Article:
When A Partner’s Name Gets On The Door
The firm is a $3M practice with two partners, located in a small city. The MP is 61 and originated 70% of the firm’s business; his 58 year-old partner brought in most of the remainder. The new partner was absolutely critical to the firm as a very able technician and client handler, but not as a business-getter. The firm’s name has had both partners’ names in it for 30 years.
The MP was reluctant to make the change for three reasons:
- Continuity of the same name.
- Do we change the firm name every time a new partner comes in?
- The new partner hadn’t brought in enough business to earn his name on the door.
How would you advise the MP?
I solicited responses from several of my consulting colleagues and the results were mixed. Some agreed with the MP.
But some of us felt that, since the new partner is critical to the firm, this must mean he would be hard to replace. We don’t see it as a big deal to add a third name. The name change could even be turned into a PR blitz in the business community.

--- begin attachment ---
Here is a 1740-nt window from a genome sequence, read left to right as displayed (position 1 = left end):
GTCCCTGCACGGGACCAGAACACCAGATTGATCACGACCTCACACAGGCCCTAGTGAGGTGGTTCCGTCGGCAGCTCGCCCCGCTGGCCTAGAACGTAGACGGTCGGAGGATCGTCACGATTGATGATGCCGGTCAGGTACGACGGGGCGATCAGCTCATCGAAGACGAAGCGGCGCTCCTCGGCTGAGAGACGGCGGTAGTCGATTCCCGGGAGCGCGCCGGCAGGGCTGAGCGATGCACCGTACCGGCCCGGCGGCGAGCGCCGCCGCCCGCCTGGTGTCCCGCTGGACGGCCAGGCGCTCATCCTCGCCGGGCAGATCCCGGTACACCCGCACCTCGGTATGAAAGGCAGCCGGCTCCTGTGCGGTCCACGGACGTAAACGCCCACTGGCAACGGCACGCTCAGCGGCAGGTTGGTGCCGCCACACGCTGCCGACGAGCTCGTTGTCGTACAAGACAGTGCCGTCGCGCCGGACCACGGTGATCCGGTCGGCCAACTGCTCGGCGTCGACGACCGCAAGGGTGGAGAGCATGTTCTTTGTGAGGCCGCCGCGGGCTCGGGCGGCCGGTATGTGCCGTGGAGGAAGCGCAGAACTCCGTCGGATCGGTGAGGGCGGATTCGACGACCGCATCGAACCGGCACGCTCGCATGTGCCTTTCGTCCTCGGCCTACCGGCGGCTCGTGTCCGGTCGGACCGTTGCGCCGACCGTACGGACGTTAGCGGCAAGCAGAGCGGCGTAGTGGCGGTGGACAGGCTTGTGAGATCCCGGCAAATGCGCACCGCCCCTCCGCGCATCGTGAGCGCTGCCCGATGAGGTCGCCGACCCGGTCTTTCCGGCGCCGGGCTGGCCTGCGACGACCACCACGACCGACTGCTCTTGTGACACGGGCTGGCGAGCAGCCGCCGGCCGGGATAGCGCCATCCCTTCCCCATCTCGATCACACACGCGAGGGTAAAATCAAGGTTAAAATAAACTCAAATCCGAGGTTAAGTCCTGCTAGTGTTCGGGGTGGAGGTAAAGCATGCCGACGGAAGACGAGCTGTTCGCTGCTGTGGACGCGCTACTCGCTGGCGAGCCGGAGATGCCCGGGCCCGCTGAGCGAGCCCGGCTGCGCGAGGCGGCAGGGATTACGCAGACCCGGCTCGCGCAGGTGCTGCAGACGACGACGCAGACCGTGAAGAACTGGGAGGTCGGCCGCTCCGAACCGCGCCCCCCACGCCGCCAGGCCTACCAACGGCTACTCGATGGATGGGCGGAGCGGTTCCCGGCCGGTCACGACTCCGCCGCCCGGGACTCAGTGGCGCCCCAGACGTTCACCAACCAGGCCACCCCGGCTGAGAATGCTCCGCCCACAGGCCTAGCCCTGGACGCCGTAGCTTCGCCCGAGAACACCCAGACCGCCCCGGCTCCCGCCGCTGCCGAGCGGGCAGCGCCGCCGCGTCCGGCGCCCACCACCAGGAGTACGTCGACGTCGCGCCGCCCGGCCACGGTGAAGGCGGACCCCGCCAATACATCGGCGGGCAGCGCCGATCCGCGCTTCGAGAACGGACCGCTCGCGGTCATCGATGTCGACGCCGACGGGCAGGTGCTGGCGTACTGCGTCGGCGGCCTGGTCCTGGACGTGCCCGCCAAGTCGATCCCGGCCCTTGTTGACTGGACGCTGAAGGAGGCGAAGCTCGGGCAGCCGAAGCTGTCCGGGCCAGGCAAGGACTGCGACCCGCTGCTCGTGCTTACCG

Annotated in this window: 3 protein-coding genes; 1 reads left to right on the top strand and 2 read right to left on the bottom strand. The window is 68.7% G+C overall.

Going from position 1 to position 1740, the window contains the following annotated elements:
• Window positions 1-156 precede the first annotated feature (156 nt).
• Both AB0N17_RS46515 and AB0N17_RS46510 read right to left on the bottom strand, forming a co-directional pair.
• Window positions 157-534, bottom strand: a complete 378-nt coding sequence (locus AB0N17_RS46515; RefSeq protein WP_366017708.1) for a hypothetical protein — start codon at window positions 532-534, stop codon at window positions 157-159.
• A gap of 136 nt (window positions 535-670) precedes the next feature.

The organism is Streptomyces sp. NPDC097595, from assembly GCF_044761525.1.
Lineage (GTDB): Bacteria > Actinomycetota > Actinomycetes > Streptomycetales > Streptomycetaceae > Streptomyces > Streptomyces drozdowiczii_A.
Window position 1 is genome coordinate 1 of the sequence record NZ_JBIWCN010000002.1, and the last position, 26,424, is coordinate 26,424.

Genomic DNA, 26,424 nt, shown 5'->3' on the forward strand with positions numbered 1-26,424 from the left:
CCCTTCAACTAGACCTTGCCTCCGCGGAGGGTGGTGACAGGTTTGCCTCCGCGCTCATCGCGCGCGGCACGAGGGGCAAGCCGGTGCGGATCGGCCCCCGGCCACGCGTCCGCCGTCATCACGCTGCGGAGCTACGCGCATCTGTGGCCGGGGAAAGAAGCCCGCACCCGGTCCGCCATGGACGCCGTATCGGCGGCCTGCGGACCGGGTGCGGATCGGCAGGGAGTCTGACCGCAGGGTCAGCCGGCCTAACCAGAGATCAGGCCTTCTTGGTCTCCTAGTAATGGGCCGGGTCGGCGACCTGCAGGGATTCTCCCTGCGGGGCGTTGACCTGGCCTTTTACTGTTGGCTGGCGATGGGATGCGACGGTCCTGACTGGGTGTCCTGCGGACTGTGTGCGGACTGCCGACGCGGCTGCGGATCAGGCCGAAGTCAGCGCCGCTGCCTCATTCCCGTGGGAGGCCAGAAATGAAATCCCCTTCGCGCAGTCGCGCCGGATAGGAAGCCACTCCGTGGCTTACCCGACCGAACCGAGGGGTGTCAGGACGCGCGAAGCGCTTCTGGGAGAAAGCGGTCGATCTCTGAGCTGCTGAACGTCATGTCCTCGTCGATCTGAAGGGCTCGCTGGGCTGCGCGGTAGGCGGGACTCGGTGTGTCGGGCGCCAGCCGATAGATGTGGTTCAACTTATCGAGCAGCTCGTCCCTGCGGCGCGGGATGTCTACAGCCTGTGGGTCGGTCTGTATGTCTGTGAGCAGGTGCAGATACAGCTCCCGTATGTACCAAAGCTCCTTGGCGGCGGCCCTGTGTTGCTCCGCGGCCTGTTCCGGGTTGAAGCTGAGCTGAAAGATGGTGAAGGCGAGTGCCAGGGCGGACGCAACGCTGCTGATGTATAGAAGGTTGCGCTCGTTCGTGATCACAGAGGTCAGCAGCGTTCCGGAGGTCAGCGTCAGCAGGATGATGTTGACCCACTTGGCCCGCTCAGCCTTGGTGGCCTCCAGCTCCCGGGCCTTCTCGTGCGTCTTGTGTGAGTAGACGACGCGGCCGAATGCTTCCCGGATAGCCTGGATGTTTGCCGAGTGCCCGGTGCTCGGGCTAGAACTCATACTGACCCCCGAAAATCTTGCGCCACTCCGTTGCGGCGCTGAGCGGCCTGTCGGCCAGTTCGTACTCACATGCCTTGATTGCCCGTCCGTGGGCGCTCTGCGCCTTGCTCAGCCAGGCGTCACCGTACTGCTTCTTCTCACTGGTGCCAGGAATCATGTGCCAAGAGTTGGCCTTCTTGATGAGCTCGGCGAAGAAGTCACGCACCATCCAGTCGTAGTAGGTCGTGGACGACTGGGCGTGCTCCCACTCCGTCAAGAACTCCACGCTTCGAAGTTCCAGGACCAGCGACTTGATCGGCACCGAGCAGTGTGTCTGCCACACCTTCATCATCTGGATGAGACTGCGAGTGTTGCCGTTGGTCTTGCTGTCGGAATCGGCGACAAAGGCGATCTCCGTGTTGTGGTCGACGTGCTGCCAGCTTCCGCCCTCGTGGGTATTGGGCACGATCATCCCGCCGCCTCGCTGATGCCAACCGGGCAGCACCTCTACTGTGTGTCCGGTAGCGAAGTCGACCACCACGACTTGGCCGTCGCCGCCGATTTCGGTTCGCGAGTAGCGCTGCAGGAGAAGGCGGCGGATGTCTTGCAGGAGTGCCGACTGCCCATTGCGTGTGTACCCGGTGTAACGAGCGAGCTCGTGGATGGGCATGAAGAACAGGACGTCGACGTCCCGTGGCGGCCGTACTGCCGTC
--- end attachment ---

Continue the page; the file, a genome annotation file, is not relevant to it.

Should the name change every time a new partner comes in? Let’s deal with it when the time comes. However, the trend is clearly to shorten rather than lengthen company names.
Rejecting the name change because the new partner doesn’t bring in business is interesting. Roughly 80% or more of partners in firms under $10M are not business-getters, but many have their names in the firm name.
If the younger partner is the future of the firm, the MP should go along with the younger partner’s request, but only after a few years and some training. The MP should ratchet up the new partner’s skills with intensive coaching, training and support to network and develop business. Once it’s clear that the effort is there and some results start coming in, perhaps in a couple of years, a name change could be made.
Many thanks to contributions from Jennifer Wilson, Bob Martin, Steve Erickson, Rita Keller, Steve Weinstein, August Aquila, Chris Frederiksen, Rich Rinehart and Gordon Gilchrist.
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